Opinion

Oldest Stripes

Amitav Ghosh versifies the oldest tale of the Sundarbans in a magnificently illustrated volume

Advertisement

Oldest Stripes
info_icon

When two celebrated artists, one wielding the pen and the other a paint brush collaborate, what do you expect? Jangal Nama is a beautifully retold episode of a legend from the Sundarbans, in verse, with rhyming couplets and fluid images. Only on a single occasion do I find Amitav Ghosh faltering, when he uses ‘peepul’ in order to adhere to the constraints of rhyme. Peepul trees are not found in mangrove forests.

At first sight, the very well-produced hardbound volume may seem like a children’s book. My 12-year-old daughter gave it a quick read. The following are her observations: The dialogues are like poems; Dokkhin Rai is a personification of evil; he takes advantage of negative qualities of humans, like greed; he appears to be a tyrant; the book shows that good forces like Bon Bibi can’t fully subdue evil like Dokkhin Rai, but can restrain it; evil never really ceases and is reawakened by human frailties. It indeed is a children’s book, with hauntingly beautiful illustrations. It is for adults too, with a central theme of responsible consumption and production.

Advertisement

Bon Bibi Johuranama, from which Jungle Nama is adapted, probably came to be written around the 13th century, alth­ough the best known print versions date from the late 19th century. The legend might have been propagated when Islam arrived in this part of the world and extended the frontier into forested Sundarbans.

Historically, the Sundarbans has been a frontier, more in the American sense than in the European one. Europeans view the frontier as a border zone between two countries. In America, a frontier is a border between the settled and unsettled, the ‘civilized’ and the ‘wilderness’. The Sundarbans presented the conditions which allowed a process of continuous advance, both in physical and socio-political terms and has been the arena for transformation of land, religion and values. The tussle between Dokkhin Rai and Bon Bibi and her brother Shah Jongoli, narrated in the opening pages of Jangal Nama, may be not so much between good and evil, but about delineating a boundary between the settled and the wilderness.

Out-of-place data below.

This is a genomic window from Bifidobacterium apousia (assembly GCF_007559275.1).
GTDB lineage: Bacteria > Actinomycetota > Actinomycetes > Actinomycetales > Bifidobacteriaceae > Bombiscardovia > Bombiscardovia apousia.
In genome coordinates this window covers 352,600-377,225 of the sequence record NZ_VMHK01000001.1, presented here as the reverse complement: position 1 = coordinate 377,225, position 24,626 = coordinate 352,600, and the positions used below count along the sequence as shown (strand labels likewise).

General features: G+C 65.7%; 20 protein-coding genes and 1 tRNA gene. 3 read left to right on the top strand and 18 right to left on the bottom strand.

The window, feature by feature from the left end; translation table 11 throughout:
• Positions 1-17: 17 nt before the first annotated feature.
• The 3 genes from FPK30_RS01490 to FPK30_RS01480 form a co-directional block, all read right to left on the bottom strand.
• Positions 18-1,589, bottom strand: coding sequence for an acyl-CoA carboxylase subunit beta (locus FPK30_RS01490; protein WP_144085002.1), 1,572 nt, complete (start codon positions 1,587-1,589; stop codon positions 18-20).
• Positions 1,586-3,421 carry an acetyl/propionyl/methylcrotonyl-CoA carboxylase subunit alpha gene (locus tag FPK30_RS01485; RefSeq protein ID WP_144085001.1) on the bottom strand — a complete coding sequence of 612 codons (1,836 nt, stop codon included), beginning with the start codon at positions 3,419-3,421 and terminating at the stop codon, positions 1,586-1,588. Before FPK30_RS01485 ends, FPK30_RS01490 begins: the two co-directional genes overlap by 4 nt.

Advertisement

Scholars like Richard Eaton have observed that between the 13th and 18th centuries, pioneering Muslim holy men not only established Islam in much of south and eastern Bengal, but also played important roles in the intensification of wet rice agriculture, establishment of new modes of property rights and fundamentally altering a natural, forested ecosystem. It could also be that the reverence of the mostly Muslim forest-clearers led to the emergence of Bon Bibi as the presiding deity of the Sundarbans. In 1883, James Wise, a physician by profession and an anthropologist by vocation, noted the popularity and significance of pioneers such as Mubarra Ghazi, who is said to have converted the forested western bank of the river Hooghly into paddy land. It seems that each villager had an altar dedicated to him. No one would enter the forest, and no crew would sail through the district, without first making offerings to one of the shrines. Even now, Hindu and Muslim alike, propitiate Bon Bibi before venturing into the forest.

I have had an abiding interest in the Sundarbans and its people. I have lived and worked in the region for two decades. To me, Jungle Nama is precious, but I wonder what, outside of Amitav Ghosh’s admirers or those interested in the region and its people, the book would hold for them. Does it attribute tyranny to the tigers of the Sundarbans or perpetuate the labelling of them as man-eaters? These magnificent predators are neither tyrannical nor man-eaters. Having ventured into the forest on foot hundreds of times for developing a methodology for the assessment of the status of tigers in their unique habitat, I can vouch for that.

Advertisement

For Ghosh fans, however, Jungle Nama is a collector’s item, not just a book of verse with brilliant illustrations. The value of the volume will increase with time as the world hurtles towards a future that is very unlike what modern humans have witnessed.

(The author is with Vijaybhoomi University)

Advertisement

Advertisement

Advertisement

Advertisement

Advertisement

Advertisement